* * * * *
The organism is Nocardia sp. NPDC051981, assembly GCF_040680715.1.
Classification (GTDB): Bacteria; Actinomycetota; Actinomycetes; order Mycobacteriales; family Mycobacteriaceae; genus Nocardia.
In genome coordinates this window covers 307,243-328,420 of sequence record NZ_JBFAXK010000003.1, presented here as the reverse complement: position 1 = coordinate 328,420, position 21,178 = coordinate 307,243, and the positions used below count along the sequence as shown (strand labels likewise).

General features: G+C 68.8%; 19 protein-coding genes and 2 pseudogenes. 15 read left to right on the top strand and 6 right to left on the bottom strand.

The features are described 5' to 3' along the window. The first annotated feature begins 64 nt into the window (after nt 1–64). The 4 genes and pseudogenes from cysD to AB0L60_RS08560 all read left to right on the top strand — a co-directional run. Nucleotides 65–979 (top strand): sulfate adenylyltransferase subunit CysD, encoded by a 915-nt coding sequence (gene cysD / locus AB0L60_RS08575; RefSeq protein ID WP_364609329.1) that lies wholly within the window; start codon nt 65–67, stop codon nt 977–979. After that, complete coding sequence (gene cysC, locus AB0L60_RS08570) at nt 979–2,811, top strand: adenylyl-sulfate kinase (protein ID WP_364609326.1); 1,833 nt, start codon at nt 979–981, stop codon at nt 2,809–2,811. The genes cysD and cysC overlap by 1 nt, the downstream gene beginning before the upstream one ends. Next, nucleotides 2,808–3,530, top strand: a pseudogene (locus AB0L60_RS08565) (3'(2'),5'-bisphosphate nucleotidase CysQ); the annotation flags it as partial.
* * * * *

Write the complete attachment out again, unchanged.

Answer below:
The organism is Nocardia sp. NPDC051981, assembly GCF_040680715.1.
Classification (GTDB): Bacteria; Actinomycetota; Actinomycetes; order Mycobacteriales; family Mycobacteriaceae; genus Nocardia.
In genome coordinates this window covers 307,243-328,420 of sequence record NZ_JBFAXK010000003.1, presented here as the reverse complement: position 1 = coordinate 328,420, position 21,178 = coordinate 307,243, and the positions used below count along the sequence as shown (strand labels likewise).

General features: G+C 68.8%; 19 protein-coding genes and 2 pseudogenes. 15 read left to right on the top strand and 6 right to left on the bottom strand.

The features are described 5' to 3' along the window. The first annotated feature begins 64 nt into the window (after nt 1–64). The 4 genes and pseudogenes from cysD to AB0L60_RS08560 all read left to right on the top strand — a co-directional run. Nucleotides 65–979 (top strand): sulfate adenylyltransferase subunit CysD, encoded by a 915-nt coding sequence (gene cysD / locus AB0L60_RS08575; RefSeq protein ID WP_364609329.1) that lies wholly within the window; start codon nt 65–67, stop codon nt 977–979. After that, complete coding sequence (gene cysC, locus AB0L60_RS08570) at nt 979–2,811, top strand: adenylyl-sulfate kinase (protein ID WP_364609326.1); 1,833 nt, start codon at nt 979–981, stop codon at nt 2,809–2,811. The genes cysD and cysC overlap by 1 nt, the downstream gene beginning before the upstream one ends. Next, nucleotides 2,808–3,530, top strand: a pseudogene (locus AB0L60_RS08565) (3'(2'),5'-bisphosphate nucleotidase CysQ); the annotation flags it as partial.